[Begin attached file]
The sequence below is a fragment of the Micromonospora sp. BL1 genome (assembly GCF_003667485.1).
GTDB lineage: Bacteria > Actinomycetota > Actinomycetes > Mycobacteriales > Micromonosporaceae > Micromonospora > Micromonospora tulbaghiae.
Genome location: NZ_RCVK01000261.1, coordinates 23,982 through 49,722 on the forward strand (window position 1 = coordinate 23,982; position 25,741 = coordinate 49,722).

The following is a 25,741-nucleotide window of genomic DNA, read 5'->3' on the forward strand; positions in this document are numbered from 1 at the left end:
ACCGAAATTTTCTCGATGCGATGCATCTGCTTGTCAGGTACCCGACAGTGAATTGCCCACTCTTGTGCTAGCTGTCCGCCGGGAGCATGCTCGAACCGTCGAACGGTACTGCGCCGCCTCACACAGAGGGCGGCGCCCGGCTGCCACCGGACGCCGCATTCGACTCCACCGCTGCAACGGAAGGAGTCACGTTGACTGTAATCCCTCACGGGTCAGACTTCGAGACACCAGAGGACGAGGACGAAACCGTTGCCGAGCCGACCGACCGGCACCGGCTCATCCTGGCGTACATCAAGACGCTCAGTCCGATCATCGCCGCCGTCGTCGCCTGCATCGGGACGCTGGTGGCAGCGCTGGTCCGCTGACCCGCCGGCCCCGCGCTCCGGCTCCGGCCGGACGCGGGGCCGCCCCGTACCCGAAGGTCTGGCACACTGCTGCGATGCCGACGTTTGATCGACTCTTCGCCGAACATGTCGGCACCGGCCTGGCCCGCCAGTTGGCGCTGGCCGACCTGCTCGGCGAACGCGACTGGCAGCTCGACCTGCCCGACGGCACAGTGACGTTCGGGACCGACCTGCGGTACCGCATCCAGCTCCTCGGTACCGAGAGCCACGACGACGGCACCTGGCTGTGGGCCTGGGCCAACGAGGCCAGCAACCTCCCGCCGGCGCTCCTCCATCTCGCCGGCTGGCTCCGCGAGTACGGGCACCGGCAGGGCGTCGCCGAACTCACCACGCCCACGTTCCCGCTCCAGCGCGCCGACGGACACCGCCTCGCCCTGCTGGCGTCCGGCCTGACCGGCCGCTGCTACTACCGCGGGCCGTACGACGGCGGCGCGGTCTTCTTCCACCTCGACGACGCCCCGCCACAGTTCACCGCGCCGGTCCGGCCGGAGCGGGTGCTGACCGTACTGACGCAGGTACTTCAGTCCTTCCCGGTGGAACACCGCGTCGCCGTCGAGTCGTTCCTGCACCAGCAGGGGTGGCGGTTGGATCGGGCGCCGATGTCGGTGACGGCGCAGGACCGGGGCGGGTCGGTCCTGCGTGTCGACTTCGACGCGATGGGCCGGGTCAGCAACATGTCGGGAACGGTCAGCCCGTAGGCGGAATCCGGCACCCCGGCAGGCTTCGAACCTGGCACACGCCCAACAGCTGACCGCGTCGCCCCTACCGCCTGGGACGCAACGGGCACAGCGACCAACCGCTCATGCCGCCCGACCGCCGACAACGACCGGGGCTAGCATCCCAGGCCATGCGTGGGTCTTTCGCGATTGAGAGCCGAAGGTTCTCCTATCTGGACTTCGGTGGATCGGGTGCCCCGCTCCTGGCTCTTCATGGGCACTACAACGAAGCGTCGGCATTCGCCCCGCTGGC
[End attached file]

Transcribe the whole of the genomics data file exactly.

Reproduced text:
The sequence below is a fragment of the Micromonospora sp. BL1 genome (assembly GCF_003667485.1).
GTDB lineage: Bacteria > Actinomycetota > Actinomycetes > Mycobacteriales > Micromonosporaceae > Micromonospora > Micromonospora tulbaghiae.
Genome location: NZ_RCVK01000261.1, coordinates 23,982 through 49,722 on the forward strand (window position 1 = coordinate 23,982; position 25,741 = coordinate 49,722).

The following is a 25,741-nucleotide window of genomic DNA, read 5'->3' on the forward strand; positions in this document are numbered from 1 at the left end:
ACCGAAATTTTCTCGATGCGATGCATCTGCTTGTCAGGTACCCGACAGTGAATTGCCCACTCTTGTGCTAGCTGTCCGCCGGGAGCATGCTCGAACCGTCGAACGGTACTGCGCCGCCTCACACAGAGGGCGGCGCCCGGCTGCCACCGGACGCCGCATTCGACTCCACCGCTGCAACGGAAGGAGTCACGTTGACTGTAATCCCTCACGGGTCAGACTTCGAGACACCAGAGGACGAGGACGAAACCGTTGCCGAGCCGACCGACCGGCACCGGCTCATCCTGGCGTACATCAAGACGCTCAGTCCGATCATCGCCGCCGTCGTCGCCTGCATCGGGACGCTGGTGGCAGCGCTGGTCCGCTGACCCGCCGGCCCCGCGCTCCGGCTCCGGCCGGACGCGGGGCCGCCCCGTACCCGAAGGTCTGGCACACTGCTGCGATGCCGACGTTTGATCGACTCTTCGCCGAACATGTCGGCACCGGCCTGGCCCGCCAGTTGGCGCTGGCCGACCTGCTCGGCGAACGCGACTGGCAGCTCGACCTGCCCGACGGCACAGTGACGTTCGGGACCGACCTGCGGTACCGCATCCAGCTCCTCGGTACCGAGAGCCACGACGACGGCACCTGGCTGTGGGCCTGGGCCAACGAGGCCAGCAACCTCCCGCCGGCGCTCCTCCATCTCGCCGGCTGGCTCCGCGAGTACGGGCACCGGCAGGGCGTCGCCGAACTCACCACGCCCACGTTCCCGCTCCAGCGCGCCGACGGACACCGCCTCGCCCTGCTGGCGTCCGGCCTGACCGGCCGCTGCTACTACCGCGGGCCGTACGACGGCGGCGCGGTCTTCTTCCACCTCGACGACGCCCCGCCACAGTTCACCGCGCCGGTCCGGCCGGAGCGGGTGCTGACCGTACTGACGCAGGTACTTCAGTCCTTCCCGGTGGAACACCGCGTCGCCGTCGAGTCGTTCCTGCACCAGCAGGGGTGGCGGTTGGATCGGGCGCCGATGTCGGTGACGGCGCAGGACCGGGGCGGGTCGGTCCTGCGTGTCGACTTCGACGCGATGGGCCGGGTCAGCAACATGTCGGGAACGGTCAGCCCGTAGGCGGAATCCGGCACCCCGGCAGGCTTCGAACCTGGCACACGCCCAACAGCTGACCGCGTCGCCCCTACCGCCTGGGACGCAACGGGCACAGCGACCAACCGCTCATGCCGCCCGACCGCCGACAACGACCGGGGCTAGCATCCCAGGCCATGCGTGGGTCTTTCGCGATTGAGAGCCGAAGGTTCTCCTATCTGGACTTCGGTGGATCGGGTGCCCCGCTCCTGGCTCTTCATGGGCACTACAACGAAGCGTCGGCATTCGCCCCGCTGGC